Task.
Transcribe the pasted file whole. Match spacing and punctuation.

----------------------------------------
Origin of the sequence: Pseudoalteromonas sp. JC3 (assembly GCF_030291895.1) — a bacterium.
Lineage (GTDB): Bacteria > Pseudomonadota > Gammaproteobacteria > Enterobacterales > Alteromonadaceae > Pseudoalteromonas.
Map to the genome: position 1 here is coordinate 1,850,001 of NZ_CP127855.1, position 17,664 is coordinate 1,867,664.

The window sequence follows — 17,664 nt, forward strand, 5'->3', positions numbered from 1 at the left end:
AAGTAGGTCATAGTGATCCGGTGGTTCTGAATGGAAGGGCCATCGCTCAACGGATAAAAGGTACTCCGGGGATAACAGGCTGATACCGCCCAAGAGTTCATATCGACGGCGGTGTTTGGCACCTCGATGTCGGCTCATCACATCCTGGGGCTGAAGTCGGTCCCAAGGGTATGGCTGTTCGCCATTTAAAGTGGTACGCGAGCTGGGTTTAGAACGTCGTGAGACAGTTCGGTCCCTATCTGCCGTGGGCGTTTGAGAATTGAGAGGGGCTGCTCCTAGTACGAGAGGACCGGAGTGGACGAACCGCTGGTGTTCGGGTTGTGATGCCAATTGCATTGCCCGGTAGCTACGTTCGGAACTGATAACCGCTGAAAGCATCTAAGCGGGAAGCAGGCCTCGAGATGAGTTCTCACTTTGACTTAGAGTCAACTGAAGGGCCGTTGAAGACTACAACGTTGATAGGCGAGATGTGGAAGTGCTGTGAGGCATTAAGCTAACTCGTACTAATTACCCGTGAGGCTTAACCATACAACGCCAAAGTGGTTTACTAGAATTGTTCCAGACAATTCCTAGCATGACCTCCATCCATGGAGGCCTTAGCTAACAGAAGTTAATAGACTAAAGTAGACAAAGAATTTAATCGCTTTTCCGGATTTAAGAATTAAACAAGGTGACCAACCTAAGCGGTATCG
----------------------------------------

Origin of the sequence: Pseudoalteromonas sp. JC3 (assembly GCF_030291895.1) — a bacterium.
Lineage (GTDB): Bacteria > Pseudomonadota > Gammaproteobacteria > Enterobacterales > Alteromonadaceae > Pseudoalteromonas.
Map to the genome: position 1 here is coordinate 1,850,001 of NZ_CP127855.1, position 17,664 is coordinate 1,867,664.

The window sequence follows — 17,664 nt, forward strand, 5'->3', positions numbered from 1 at the left end:
AAGTAGGTCATAGTGATCCGGTGGTTCTGAATGGAAGGGCCATCGCTCAACGGATAAAAGGTACTCCGGGGATAACAGGCTGATACCGCCCAAGAGTTCATATCGACGGCGGTGTTTGGCACCTCGATGTCGGCTCATCACATCCTGGGGCTGAAGTCGGTCCCAAGGGTATGGCTGTTCGCCATTTAAAGTGGTACGCGAGCTGGGTTTAGAACGTCGTGAGACAGTTCGGTCCCTATCTGCCGTGGGCGTTTGAGAATTGAGAGGGGCTGCTCCTAGTACGAGAGGACCGGAGTGGACGAACCGCTGGTGTTCGGGTTGTGATGCCAATTGCATTGCCCGGTAGCTACGTTCGGAACTGATAACCGCTGAAAGCATCTAAGCGGGAAGCAGGCCTCGAGATGAGTTCTCACTTTGACTTAGAGTCAACTGAAGGGCCGTTGAAGACTACAACGTTGATAGGCGAGATGTGGAAGTGCTGTGAGGCATTAAGCTAACTCGTACTAATTACCCGTGAGGCTTAACCATACAACGCCAAAGTGGTTTACTAGAATTGTTCCAGACAATTCCTAGCATGACCTCCATCCATGGAGGCCTTAGCTAACAGAAGTTAATAGACTAAAGTAGACAAAGAATTTAATCGCTTTTCCGGATTTAAGAATTAAACAAGGTGACCAACCTAAGCGGTATCG